I've been a 'merc' now for nearly 25 years. I've worked at corporations and start-ups for a long, long time as a contract Mechanical Engineer. I've had my own product design and development company as a one man show. I hate working in groups where I have to deal with other people and their pedantic ideas. Oh sure, some might come through with an insight or two that might solve a problem, but for the most part, I'm a man who wants to be given the football and be allowed to run to the end zone. Everyone else just gets in my way.

Management in most corporations have been taken over by team building douche-baggery that illicit nothing more than finding ways of getting out of the drudgery of what you are doing so you can get a couple of hours of down time in the land of monotony to listen to some perky team builder talk about how team members can contribute to each others success. This is all bullshit. All of it. Everyone is expendable and blamable. If someone in my 'team' screws up the whole team is credited with that. If an individual within the team comes through with a save, then the whole team is credited. Remember that stupid bullshit in grade school about how sharing is caring or some other nonsensical tripe. You wanted to be on that swing all by yourself, but little Johnny or Jane wanted to have some time on it too. My first thought was, "Hey, I got here first, piss off..." but oh no, the teacher would come and tell me that I had to share with the other kids all kinds of things. I learned over my lifetime so far that this is bullshit. It's the same with adulthood and the work force. I don't want to share my success outside of the people I care about and if I screw up, then I'm the one that either gets to fix it or find somewhere else to work. But if I win, which is most of the time, I want the credit, not given to people who didn't contribute.

I guess what I'm saying is that I'm more of an individualist. I don't believe in the team when it comes to my own liability to make as much money as possible for myself. Its my fate, so why should I leave it in the hands of other people who might end up being incompetent? I think we've all worked at places where incompetence sometimes reigns supreme, from a coworker to a manager or executive and yet you see utter incompetence rewarded. It's like watching shit roll uphill.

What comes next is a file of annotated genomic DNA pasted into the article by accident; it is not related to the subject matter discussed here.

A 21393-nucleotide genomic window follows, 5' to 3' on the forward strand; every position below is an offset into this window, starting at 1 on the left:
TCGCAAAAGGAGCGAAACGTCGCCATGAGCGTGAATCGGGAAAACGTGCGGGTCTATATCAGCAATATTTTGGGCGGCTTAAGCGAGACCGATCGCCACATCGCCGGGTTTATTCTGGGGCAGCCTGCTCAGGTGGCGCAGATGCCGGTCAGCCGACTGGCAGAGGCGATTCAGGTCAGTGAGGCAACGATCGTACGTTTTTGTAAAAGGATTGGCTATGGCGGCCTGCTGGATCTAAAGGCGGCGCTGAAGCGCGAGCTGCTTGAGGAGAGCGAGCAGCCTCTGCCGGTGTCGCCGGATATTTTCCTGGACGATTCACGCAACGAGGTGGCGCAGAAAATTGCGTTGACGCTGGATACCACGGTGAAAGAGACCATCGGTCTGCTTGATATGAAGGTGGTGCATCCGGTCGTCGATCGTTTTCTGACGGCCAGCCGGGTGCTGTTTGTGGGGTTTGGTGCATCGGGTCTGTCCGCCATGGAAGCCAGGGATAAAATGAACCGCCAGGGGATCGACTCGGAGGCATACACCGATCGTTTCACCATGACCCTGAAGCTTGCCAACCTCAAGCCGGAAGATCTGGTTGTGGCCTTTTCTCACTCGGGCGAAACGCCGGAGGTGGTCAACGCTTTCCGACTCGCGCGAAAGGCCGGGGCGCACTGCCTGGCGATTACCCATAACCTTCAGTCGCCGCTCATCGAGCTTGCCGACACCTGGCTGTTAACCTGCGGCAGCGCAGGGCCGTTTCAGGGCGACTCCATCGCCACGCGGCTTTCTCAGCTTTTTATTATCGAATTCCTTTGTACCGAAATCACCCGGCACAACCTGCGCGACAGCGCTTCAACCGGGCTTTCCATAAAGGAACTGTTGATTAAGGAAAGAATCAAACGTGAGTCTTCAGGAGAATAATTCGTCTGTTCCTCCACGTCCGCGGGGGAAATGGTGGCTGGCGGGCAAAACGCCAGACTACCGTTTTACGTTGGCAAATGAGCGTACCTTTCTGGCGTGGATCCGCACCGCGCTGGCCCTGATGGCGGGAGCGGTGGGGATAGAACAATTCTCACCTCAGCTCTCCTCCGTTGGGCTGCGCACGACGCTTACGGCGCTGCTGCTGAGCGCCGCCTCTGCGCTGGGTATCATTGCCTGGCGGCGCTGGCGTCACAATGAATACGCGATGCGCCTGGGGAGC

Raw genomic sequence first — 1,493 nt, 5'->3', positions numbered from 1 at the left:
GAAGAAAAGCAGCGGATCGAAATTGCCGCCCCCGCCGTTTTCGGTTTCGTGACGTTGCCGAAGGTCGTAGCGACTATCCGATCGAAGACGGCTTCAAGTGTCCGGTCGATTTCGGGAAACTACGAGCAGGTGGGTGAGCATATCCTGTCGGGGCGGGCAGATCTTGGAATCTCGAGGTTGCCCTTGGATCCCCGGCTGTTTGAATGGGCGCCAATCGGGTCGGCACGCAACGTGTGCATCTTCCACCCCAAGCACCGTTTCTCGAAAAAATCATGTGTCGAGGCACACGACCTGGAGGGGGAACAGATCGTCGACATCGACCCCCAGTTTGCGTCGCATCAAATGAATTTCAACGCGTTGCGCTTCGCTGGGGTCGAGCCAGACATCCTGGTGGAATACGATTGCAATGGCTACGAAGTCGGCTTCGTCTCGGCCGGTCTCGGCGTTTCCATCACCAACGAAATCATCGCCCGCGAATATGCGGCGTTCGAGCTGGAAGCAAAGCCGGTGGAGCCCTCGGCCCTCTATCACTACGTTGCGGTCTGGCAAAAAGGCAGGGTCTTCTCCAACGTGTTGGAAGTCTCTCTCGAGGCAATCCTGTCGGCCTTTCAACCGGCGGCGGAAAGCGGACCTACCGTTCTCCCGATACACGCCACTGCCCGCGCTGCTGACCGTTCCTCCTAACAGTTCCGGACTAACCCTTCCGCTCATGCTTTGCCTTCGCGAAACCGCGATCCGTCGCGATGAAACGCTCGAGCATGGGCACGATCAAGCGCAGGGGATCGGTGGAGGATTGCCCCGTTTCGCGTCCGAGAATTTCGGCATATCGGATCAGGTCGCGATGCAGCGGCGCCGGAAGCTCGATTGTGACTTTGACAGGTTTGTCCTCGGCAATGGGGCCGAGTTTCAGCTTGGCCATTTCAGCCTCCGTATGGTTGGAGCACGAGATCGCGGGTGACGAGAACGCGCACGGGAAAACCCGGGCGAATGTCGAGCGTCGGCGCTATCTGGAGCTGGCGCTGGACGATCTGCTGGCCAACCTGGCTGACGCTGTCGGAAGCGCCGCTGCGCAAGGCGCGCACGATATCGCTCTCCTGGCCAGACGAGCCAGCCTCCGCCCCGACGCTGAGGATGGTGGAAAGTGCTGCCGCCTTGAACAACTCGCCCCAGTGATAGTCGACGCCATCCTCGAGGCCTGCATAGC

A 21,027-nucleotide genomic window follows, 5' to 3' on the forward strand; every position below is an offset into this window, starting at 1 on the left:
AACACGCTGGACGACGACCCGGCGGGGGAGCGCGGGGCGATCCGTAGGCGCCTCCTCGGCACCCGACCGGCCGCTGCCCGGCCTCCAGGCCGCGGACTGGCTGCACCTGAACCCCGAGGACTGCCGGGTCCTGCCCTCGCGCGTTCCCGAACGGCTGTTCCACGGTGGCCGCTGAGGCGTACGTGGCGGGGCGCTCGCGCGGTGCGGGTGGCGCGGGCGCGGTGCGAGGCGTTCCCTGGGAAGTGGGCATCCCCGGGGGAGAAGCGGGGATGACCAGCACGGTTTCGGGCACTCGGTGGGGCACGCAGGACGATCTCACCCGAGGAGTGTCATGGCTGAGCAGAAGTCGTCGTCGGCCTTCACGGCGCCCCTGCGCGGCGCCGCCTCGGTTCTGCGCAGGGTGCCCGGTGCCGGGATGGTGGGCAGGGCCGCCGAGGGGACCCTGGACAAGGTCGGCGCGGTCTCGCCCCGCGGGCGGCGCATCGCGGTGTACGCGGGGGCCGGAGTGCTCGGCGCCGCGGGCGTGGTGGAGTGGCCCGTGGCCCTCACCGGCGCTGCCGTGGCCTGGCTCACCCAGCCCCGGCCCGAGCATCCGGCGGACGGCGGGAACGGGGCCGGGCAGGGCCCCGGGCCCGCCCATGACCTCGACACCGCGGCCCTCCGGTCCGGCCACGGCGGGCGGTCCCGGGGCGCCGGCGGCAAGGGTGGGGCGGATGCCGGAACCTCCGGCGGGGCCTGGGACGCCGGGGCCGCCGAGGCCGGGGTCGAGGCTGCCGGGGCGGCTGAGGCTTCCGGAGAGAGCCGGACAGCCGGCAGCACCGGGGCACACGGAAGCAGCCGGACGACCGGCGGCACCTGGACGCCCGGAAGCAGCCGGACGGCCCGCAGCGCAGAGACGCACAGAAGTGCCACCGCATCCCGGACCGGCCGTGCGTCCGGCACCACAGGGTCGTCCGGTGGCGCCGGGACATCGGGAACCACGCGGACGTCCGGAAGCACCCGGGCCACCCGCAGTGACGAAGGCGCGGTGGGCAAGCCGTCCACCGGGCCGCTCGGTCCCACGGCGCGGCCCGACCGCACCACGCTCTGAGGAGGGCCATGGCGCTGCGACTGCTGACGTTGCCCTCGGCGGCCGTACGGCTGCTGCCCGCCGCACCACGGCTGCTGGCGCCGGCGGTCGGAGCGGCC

If I worked with like minded people that I thought were on my level, I don't think I'd have a problem with that. At this point, that isn't the case.

8:57 PM, March 03, 2010  
Blogger Methadras said...

God Of Bacon said...

One of the more obvious dangers of our capitalist system is that it allows everyone to rationalize almost any kind of behavior as long as it leads to a better profit margin. The health insurance industry is a topical example, but one can find antisocial behavioe built into the system just about everywhere.

In live we are told to not cheat, lie, or steal and yet it's done in the business world constantly on almost every level. And those that follow the rules are rewarded for their honesty and integrity right? Really? I'm not arguing that people should skip to the dark side and chuck their integrity to the winds to make a buck, but at a certain point you see who is making the lions share of the cash and who is left holding the bag, and you know, deep down inside that they most likely didn't get it doing it "the right way" and instead wonder how many throats got slit and how many balls got stepped on to make it happen. These people seem to sleep at night just fine. I can too, but one has to ask how they can get a larger slice of that cake for themselves while these cheaters at life can eat a little humble pie. Would I give up who I am to get ahead monetarily so I can sit back fat and happy for a long long time? Only if the price was right, but so far that won't be happening in my industry anytime soon. Even still if the situation presented itself I might balk at the chance.